The COVID-19 pandemic has made a lot of things become a trend due to the lockdown. Online TV exploded due to the lockdown, however, has since colled off. Moreover, music streaming engagement continues to increase. But the real deal is gaming, it is now as common as watching TV.
Without further ado, let’s see people’s ways of entertainment in this report.
According to the entertainment trends report, over the past several months, so much attention has been paid to the growth of online TV. Also, within these discussions, the term “cord-cutting” has been thrown around a lot and is often bundled with the death of broadcast TV.
The following chart shows that online TV is slowly eating up a greater share of overall TV viewing:
Anyhow, the majority continue to watch it on a regular basis: 83% of consumers said they watched live television on a TV channel each week in 2018. Despite the digital disruption, this figure has only dropped by three percentage points.
According to the entertainment trends report, the following chart shows that not all consumers are ditching cords:
Based on the entertainment trends report, Among sports viewers in the U.S. and UK, 87% say they’d missed watching sports events during the COVID-19 outbreak.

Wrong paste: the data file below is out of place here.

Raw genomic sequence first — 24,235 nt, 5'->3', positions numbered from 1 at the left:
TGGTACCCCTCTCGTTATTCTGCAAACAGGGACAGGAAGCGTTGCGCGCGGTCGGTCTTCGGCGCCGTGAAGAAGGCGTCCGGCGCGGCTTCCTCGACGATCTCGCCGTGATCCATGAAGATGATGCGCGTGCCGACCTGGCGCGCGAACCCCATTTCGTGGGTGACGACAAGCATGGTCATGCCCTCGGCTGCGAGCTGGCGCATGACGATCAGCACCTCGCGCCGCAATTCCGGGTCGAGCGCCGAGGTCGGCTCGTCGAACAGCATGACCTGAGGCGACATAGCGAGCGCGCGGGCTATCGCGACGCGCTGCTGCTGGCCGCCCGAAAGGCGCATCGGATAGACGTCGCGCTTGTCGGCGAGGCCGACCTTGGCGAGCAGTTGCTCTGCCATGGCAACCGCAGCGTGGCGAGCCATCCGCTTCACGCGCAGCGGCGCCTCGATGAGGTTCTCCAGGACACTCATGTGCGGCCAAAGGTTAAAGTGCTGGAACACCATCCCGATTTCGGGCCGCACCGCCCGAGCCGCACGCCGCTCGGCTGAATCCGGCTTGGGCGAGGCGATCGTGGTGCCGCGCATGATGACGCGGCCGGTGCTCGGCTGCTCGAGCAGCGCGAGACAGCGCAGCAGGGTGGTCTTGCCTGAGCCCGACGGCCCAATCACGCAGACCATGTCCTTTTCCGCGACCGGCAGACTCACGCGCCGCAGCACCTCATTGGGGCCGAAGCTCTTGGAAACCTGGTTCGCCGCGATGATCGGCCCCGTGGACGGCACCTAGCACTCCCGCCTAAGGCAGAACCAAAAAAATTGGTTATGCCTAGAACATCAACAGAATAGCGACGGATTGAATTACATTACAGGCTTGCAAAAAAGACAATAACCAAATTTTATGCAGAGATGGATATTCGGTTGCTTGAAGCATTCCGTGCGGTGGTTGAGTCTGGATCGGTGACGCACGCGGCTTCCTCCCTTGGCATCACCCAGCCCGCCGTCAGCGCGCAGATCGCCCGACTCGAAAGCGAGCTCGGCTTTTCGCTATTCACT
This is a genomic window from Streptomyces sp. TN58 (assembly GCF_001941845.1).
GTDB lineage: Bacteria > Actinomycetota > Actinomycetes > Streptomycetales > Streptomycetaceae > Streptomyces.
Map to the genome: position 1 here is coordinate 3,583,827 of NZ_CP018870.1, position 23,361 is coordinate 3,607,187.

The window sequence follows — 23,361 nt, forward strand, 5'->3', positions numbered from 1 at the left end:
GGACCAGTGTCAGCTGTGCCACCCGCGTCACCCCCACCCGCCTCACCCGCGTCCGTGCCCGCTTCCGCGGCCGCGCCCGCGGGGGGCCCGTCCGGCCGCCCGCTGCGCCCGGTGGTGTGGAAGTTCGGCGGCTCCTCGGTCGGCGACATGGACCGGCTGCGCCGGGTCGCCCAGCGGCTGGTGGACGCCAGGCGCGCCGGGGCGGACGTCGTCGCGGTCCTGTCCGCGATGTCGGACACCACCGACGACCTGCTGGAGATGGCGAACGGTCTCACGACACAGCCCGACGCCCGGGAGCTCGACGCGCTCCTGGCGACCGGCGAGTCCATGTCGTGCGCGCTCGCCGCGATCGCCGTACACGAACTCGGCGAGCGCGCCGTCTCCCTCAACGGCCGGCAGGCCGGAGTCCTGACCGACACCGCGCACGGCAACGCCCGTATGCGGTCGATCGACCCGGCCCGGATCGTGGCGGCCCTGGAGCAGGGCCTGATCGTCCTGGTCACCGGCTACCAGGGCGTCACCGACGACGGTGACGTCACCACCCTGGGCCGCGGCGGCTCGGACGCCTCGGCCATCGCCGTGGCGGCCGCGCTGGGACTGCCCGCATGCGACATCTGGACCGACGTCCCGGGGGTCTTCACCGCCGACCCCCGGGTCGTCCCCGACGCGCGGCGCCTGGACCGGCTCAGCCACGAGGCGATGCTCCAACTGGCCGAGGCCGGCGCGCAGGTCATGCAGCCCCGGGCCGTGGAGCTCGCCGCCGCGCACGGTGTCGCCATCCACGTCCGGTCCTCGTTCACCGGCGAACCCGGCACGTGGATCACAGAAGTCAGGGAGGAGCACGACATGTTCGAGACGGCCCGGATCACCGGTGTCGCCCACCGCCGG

Moreover, Netflix has been the latest to recognize the benefits of offering live content. The streaming giant has introduced a new live channel called Direct and is currently trialing it in France.
Also, According to Netflix, France was chosen because “traditional TV consumption is very popular” there. According to the entertainment trends report, 45% regularly watch back-to-back episodes from the same TV show in one go.
According to the chart, mobile is the most popular device for watching streaming services:
It is obvious that mobile is the device of choice, both for watching streaming services and second-screening. Since 2020, the portion of internet users watching streaming services via mobile has increased by 8% and as much as 27% in the U.S.
Download the entertainment trends report here.
All figures in this report are drawn from GWI’s online research among internet users aged 16-64. We only interview respondents aged 16-64 and our figures are representative of the online populations of each market, not its total population. Note that in many markets in Latin America, the Middle-East and Africa, and the Asia-Pacific region, low internet penetration rates can mean online populations are more young, urban, affluent, and educated than the total population.